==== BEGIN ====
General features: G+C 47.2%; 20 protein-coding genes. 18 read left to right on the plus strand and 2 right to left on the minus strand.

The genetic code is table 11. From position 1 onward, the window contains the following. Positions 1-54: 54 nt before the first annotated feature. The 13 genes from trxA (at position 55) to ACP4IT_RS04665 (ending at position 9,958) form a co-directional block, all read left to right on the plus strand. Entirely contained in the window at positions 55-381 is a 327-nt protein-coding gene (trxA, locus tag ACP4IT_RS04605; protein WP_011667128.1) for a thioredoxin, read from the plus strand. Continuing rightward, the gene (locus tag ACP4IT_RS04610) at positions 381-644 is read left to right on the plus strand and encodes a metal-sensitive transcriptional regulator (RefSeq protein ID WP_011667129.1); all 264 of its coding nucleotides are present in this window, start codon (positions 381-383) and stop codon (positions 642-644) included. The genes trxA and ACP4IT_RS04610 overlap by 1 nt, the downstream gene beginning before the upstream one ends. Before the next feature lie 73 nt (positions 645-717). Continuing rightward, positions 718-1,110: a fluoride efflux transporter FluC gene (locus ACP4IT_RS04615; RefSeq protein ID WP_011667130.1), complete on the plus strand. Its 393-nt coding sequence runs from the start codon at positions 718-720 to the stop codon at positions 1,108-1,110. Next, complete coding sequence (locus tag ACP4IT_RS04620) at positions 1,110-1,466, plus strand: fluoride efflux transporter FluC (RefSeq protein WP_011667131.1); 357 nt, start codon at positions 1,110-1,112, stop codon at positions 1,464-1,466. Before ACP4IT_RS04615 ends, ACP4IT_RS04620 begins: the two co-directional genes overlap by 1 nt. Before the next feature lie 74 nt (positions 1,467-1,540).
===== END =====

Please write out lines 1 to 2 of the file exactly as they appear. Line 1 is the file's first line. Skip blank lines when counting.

General features: G+C 47.2%; 20 protein-coding genes. 18 read left to right on the plus strand and 2 right to left on the minus strand.

The genetic code is table 11. From position 1 onward, the window contains the following. Positions 1-54: 54 nt before the first annotated feature. The 13 genes from trxA (at position 55) to ACP4IT_RS04665 (ending at position 9,958) form a co-directional block, all read left to right on the plus strand. Entirely contained in the window at positions 55-381 is a 327-nt protein-coding gene (trxA, locus tag ACP4IT_RS04605; protein WP_011667128.1) for a thioredoxin, read from the plus strand. Continuing rightward, the gene (locus tag ACP4IT_RS04610) at positions 381-644 is read left to right on the plus strand and encodes a metal-sensitive transcriptional regulator (RefSeq protein ID WP_011667129.1); all 264 of its coding nucleotides are present in this window, start codon (positions 381-383) and stop codon (positions 642-644) included. The genes trxA and ACP4IT_RS04610 overlap by 1 nt, the downstream gene beginning before the upstream one ends. Before the next feature lie 73 nt (positions 645-717). Continuing rightward, positions 718-1,110: a fluoride efflux transporter FluC gene (locus ACP4IT_RS04615; RefSeq protein ID WP_011667130.1), complete on the plus strand. Its 393-nt coding sequence runs from the start codon at positions 718-720 to the stop codon at positions 1,108-1,110. Next, complete coding sequence (locus tag ACP4IT_RS04620) at positions 1,110-1,466, plus strand: fluoride efflux transporter FluC (RefSeq protein WP_011667131.1); 357 nt, start codon at positions 1,110-1,112, stop codon at positions 1,464-1,466. Before ACP4IT_RS04615 ends, ACP4IT_RS04620 begins: the two co-directional genes overlap by 1 nt. Before the next feature lie 74 nt (positions 1,467-1,540).